By Anil Daka
After a period of gradual consolidation, followed by Boeing's (NYSE:BA) acquisition of McDonnell Douglas in 1997, two main assemblers, Boeing and Airbus, have dominated commercial aviation. While a duopoly might seem to indicate a strong buyer power over suppliers, assemblers have a symbiotic relationship with their supply chain, leading to competitive advantages for both suppliers and assemblers. Further, with new manufacturers from China and Russia looking to challenge the duopoly, assemblers appear to have a fight on their hands.
Aircraft manufacturers choose the parts of the value chain they would like to own, outsourcing the rest. This classic "make or buy" decision is a result of what the firm considers its core competency and the financial benefits associated with either decision. Staying vertically integrated has its benefits. By controlling the entire supply chain, firms minimize project delays and can respond quickly to production challenges. However, vertical integration is capital-intensive and entails large fixed costs. Moreover, when the product needs to be technologically advanced, no firm has the wherewithal to handle the entire risk itself. Prudence suggests outsourcing risk to supply chain partners.
Modern aircraft integrators realize the benefits of outsourcing and rely on a complex global supply chain to manufacture aircraft. For example, General Dynamics (NYSE:GD) is using this approach to maintain an extremely lean operation at its G650 plant in Savannah, Ga. Likewise, Lockheed Martin (NYSE:LMT) collaborated with Northrop Grumman (NYSE:NOC) and BAE Systems (OTCPK:BAESY) to win the Joint Strike Fighter competition. Northrop provides the stealth technology and manufactures the center fuselage, while BAE Systems brings in short take-off/vertical landing experience. Lockheed makes the forward fuselage and functions as the final integrator. In a telling move, Boeing sold its aero structures manufacturing division, Boeing Wichita, to Onex Corporation in 2006 to focus on its core business. This division currently trades publicly as Spirit AeroSystems (NYSE:SPR).
The consequence of such outsourcing is that the assemblers depend on supply chain partners for key technologies. Today, GE (NYSE:GE), Rolls Royce (RR), and Pratt and Whitney dominate the engine scene, while Rockwell Collins (NYSE:COL) and Honeywell (NYSE:HON) provide avionics. Hamilton Sundstrand and Ametek (NYSE:AME) supply electrical systems, while Crane (NYSE:CR) and Goodrich (NYSE:GR) are the key players in designing braking systems. Such mutual reliance ensures economic profitability for both assemblers and suppliers.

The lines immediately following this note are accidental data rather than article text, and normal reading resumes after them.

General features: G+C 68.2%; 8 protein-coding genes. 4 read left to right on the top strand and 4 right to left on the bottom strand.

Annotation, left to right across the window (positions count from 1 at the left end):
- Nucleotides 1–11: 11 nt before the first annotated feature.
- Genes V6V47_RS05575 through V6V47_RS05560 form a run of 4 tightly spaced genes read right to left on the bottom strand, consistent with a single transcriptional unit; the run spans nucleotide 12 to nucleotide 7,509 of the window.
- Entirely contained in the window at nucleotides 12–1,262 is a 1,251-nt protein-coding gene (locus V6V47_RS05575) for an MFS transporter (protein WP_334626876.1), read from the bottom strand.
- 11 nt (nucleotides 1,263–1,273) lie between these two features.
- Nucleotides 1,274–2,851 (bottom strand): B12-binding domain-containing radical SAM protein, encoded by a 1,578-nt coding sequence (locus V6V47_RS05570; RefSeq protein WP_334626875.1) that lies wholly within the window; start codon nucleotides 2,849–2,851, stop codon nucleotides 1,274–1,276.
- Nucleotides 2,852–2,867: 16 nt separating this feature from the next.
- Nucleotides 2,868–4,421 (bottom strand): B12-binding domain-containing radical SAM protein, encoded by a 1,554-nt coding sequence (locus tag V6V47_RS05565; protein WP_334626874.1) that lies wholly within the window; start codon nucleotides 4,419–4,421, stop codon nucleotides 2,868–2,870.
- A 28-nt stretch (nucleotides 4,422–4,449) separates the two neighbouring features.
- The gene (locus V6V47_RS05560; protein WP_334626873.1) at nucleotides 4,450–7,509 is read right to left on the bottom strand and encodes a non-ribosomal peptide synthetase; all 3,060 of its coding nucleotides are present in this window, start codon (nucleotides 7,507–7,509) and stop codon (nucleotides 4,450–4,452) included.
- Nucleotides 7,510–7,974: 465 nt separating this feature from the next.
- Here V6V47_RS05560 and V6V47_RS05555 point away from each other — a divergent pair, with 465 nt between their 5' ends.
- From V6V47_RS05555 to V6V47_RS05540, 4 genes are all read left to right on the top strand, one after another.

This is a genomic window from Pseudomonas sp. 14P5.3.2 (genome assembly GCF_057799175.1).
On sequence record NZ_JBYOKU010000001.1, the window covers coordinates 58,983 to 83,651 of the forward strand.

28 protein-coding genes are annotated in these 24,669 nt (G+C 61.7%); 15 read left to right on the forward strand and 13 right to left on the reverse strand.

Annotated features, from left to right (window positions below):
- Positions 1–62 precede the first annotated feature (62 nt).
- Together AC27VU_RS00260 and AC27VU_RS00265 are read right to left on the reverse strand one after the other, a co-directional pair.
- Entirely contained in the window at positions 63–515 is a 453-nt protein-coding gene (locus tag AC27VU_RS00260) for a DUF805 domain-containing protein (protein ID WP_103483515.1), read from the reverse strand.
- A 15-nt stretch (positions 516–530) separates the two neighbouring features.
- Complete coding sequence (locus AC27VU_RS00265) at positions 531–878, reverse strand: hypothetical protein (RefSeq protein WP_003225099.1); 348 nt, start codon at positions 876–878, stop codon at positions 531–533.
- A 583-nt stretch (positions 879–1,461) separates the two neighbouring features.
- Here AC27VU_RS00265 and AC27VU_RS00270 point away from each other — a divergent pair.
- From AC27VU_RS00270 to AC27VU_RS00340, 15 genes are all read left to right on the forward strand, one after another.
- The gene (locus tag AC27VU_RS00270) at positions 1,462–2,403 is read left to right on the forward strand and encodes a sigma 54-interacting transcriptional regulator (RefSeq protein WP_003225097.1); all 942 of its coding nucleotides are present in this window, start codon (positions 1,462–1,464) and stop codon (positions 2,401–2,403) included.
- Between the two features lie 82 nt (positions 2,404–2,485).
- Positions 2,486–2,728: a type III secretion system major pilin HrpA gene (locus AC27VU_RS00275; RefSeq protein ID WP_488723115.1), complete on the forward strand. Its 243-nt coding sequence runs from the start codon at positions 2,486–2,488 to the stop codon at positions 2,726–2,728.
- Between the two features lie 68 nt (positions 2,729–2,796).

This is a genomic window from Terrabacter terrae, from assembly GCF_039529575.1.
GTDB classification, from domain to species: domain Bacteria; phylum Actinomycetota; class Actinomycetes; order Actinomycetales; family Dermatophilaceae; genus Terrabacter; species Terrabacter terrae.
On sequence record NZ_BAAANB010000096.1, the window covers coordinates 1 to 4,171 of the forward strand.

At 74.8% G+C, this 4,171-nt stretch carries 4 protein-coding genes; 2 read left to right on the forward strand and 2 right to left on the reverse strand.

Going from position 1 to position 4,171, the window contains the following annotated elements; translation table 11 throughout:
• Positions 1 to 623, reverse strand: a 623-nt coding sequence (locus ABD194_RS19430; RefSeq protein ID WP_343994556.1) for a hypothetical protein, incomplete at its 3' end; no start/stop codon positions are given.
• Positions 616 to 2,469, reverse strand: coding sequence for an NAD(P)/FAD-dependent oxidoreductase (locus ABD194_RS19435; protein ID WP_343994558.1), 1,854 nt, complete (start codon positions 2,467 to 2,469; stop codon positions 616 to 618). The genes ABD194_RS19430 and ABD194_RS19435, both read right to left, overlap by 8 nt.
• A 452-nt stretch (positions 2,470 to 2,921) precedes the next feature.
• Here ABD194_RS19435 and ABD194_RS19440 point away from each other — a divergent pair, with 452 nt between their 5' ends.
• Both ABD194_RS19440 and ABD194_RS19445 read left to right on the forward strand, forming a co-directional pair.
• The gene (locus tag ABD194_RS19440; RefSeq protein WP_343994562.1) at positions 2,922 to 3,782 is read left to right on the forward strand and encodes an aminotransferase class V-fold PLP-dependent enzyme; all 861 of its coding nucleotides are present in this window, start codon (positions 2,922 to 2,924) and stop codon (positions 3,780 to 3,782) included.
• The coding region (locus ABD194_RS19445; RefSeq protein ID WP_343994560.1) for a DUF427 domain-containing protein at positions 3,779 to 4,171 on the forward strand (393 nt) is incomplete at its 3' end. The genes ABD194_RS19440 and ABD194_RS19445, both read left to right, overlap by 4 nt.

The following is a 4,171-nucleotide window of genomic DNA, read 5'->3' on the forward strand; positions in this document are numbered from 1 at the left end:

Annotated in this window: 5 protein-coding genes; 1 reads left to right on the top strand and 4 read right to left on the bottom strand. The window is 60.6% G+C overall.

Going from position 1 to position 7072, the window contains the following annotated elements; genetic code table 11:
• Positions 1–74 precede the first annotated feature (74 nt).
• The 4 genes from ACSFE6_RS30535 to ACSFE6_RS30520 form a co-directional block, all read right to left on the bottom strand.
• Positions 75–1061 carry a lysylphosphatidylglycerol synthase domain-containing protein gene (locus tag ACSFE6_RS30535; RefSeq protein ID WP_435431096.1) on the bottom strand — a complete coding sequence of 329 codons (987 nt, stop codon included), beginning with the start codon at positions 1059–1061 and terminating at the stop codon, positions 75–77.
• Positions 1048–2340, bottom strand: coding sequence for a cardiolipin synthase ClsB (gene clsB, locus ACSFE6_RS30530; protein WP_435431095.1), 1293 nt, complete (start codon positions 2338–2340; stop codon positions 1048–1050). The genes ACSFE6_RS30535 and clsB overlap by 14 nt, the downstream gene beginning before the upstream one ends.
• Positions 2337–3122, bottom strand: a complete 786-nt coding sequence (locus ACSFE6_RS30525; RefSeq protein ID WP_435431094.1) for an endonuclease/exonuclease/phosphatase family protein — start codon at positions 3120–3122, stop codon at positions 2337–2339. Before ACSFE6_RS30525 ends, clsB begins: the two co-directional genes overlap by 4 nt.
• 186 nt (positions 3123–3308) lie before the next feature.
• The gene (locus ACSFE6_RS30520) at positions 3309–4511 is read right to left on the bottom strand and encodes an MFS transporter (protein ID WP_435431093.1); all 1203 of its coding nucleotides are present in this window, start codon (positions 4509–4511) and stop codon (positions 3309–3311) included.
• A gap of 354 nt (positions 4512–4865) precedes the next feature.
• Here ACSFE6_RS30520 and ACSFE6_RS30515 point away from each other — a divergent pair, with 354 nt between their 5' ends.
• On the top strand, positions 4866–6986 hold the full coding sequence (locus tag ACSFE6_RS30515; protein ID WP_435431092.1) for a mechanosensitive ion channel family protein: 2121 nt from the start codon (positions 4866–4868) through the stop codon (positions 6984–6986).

When aircraft manufacturers outsource manufacturing, they retain asset-light operations like design, integration, and certification. Activity in these parts of the value chain involves labor-intensive asset-light operations like research, supply chain management, and testing. This would imply that with adequate human resources and relatively little capital, new entrants could successfully manufacture aircraft, or older firms could expand their products.
A consequence of this dynamic is evident in older players like Bombardier (C Series) and Embraer expanding their offerings while new companies from Russia (MS 21 and Sukhoi Super 100), China (ARJ 21, COMAC 919), and Japan (Mitsubishi Regional Jet) are looking to compete in the narrow body category.
Selling an airplane is not easy. After all, capable players like Lockheed and General Dynamics decided civilian aircraft manufacturing is not their cup of tea. Indeed, airlines prefer buying planes from firms like Boeing and Airbus, which boast established product lines and have a long history of successful aircraft. However, two factors are contributing to the possible success of new entrants.
As technology improves, established designs like the A320 and Boeing 737 can accommodate some improvements but cannot include design changes without significant rework. A prime example of this situation is the geared turbo fan engine that promises about 15% better fuel consumption, 20% lower emissions, and 20 decibels lower noise levels. In this instance, while Bombardier and Mitsubishi could accommodate this technology for the C series and MRJ, Boeing and Airbus will need to redesign existing offerings to do the same. Further, while switching costs prevent established airlines from trying new products, startups and fast-growing carriers in emerging countries do not have the same obstacle.
We note that although new players are entering aircraft manufacturing, their reliance on the current supply chain is undiminished. For example, COMAC relies on Western aerospace suppliers almost entirely, using Chinese components only for the empennage and fuselage. (Click to enlarge)
Russia's United Aircraft is following a similar route for export versions. Aircraft component manufacturing is on a constant upgrade cycle, and most manufacturers reinvest a significant portion of their earnings in product research. Increasing fuel efficiency standards, pollution norms, and higher safety standards requires significant product expertise. New players do not possess the knowledge and resources to challenge incumbents, and we think barriers to entry are still high in the aerospace supply chain.
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